Theatre in Wales

Commentary and extended critical writing on theatre, dance and performance in Wales

The Arts Council of Wales

John Barnie's editorial in Planet 141 [extract]

The Arts Council of Wales has been criticised so roundly in recent months, including in the pages of Planet, that a bystander could be forgiven for concluding that it has been a disaster for the arts from its inception. This is not the case, however, and amid the loud, and sometimes self-serving, calls for the ACW's abolition, those directly involved in the arts would do well to stand back and look at t situation a bit more dispassionately.
The Arts Council's problems began in the 1980s when Thatcher's government began its stranglehold on the financing of the arts. It culminated - or so it seems from the outside - in the mid-1990s when, after years of cuts, the Council was ordered by the Welsh Office to slash its administration budget in order to divert more of its dwindling grant to the arts. It was at this point that the ACW appeared to lose its nerve. Whatever negotiations went on behind closed doors, in public it acquiesced, and instead of refusing to administer the cuts, or resigning en bloc - options that would no doubt have seemed too radical for administrators - the ACW set about a massive internal reorganisation. It was an exercise forced on it purely by government financial pressure, had nothing to do with improving efficiency, and added little to its over-stretched arts budget.
This "downsizing" had many consequences. One was the demoralisation of its staff - the ACW now has a bigger turnover of labour than a building site. Most importantly, however, in the shuffling of posts officers with responsibility for individual arts were downgraded in an ethos which was accountancy-led. If they remained in post, it was on a substantially lower salary and with considerably less power. The subject boards, consisting of leading artists and experts in relevant fields, suffered a similar fate. Members of the boards worked on a voluntary basis and played an important part in ensuring that ACW programmes in the various arts were of a high quality. They were also integral to the ACW's arm's- length policy. The boards still exist, but in an advisory capacity only, with none of the decision-making input that made them so important in the past.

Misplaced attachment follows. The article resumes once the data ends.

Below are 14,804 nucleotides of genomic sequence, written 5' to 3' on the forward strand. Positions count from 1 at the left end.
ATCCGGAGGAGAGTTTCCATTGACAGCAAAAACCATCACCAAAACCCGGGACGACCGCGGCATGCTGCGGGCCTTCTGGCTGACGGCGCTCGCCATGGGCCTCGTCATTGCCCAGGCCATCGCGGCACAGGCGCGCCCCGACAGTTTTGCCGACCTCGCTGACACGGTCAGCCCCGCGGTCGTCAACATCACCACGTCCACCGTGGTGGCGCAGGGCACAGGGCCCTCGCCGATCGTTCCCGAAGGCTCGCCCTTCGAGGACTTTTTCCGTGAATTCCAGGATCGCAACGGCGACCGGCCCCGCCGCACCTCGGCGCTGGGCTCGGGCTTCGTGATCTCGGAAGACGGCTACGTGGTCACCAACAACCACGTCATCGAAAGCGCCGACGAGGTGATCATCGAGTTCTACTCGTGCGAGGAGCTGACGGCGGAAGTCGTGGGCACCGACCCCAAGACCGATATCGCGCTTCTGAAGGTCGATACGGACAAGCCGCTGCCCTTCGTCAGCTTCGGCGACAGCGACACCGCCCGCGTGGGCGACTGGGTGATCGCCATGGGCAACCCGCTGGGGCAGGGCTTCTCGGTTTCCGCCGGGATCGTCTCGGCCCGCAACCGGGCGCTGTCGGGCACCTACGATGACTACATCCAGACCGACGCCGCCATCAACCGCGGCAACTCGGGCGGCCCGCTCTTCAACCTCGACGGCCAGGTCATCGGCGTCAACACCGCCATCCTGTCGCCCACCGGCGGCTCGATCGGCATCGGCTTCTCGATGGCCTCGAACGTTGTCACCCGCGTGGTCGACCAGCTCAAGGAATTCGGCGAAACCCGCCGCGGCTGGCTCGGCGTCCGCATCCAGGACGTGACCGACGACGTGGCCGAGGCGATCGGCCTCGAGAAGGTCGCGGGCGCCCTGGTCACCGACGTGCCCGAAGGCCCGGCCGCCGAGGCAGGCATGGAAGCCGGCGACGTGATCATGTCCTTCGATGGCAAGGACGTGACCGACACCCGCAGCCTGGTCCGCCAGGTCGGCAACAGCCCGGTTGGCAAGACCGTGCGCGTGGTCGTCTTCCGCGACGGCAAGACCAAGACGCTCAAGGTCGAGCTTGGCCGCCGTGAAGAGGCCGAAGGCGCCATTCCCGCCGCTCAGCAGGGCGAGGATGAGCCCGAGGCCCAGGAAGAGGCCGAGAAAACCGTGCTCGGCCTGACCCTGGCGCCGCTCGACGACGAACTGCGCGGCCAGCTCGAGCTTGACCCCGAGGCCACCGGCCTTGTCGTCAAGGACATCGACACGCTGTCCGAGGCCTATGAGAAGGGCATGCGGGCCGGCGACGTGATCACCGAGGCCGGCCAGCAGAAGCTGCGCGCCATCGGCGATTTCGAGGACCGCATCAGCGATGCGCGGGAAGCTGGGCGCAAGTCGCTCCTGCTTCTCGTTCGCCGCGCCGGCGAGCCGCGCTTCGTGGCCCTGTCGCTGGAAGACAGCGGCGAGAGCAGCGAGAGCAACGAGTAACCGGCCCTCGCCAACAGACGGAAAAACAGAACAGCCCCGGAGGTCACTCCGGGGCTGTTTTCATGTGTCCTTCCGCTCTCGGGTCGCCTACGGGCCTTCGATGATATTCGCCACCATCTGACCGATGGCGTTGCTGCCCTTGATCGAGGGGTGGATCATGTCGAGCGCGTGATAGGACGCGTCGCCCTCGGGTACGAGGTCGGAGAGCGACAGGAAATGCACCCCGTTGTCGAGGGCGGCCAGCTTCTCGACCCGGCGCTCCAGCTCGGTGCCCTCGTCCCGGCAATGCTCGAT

Loss of nerve at the ACW manifested itself in other ways too: in the wholesale adoption of business-speak as the revamped organisation threw itself behind Thatcherite business ideology. The arts suddenly became an industry with an annual turnover, they are a major employer, the ACW produced corporate plans etc etc. None of this cuts any ice with artists, and it's hard to believe that the arts officers of the ACW take it seriously either. The managerial echelon put it there to placate government, to be seen to be falling in line. But this was a fatal mistake. Such inappropriate language doesn't provide protective colouring, which is what the ACW seemed to hope; it merely weakens its independent position still further, making it even more vulnerable to the dead hand that Thatcher - and Major and Blair - have set upon the arts.


What is needed is something that is far more radical but also in many circles unfashionable. In the first place, politicians at the Welsh and UK levels should abandon the petty-minded Thatcherite assault on the arts and show their good faith by reinstating a proper level of funding. Secondly, the Arts Council of Wales needs to regain the courage of its convictions. A body of this kind cannot be all things to everyone; it has to expect criticism, but it should stand by its decisions; and it should come out on the attack, rather than always appear to be hanging on the ropes. It must also throw off the tedious baggage of business-speak and PC-speak it has landed itself with in an attempt to conform to dominant aggressive trends. And finally it must employ arts officers with vision, people who are capable of intuiting where the good work is coming from, and who have the necessary resources to back it financially, resisting the populist tendency in the process. They should, in this, have the support of strong subject boards with their authority reinstated. If the ACW can do this, it will once again become a forcing house for new ideas and for the promotion of the best art that Wales can produce.
Beyond this, the ACW should disengage itself from the embrace of amateurism and instead seek ways to encourage serious rather than populist audiences for the arts, in co-operation with the education system that has also been busy selling the arts short in the past twenty years.

These would be big changes. They would seem retrograde to those entrenched on the populist front. They would consequently be difficult to bring off in face of the howls of the fashionable self-righteous. But it could be done especially if it's remembered that attack is the best form of defence.

author:John Barnie

original source: Planet Magazine #141
01 June 2000


Privacy Policy | Contact Us | ©2006 keith morris / red snapper web designs /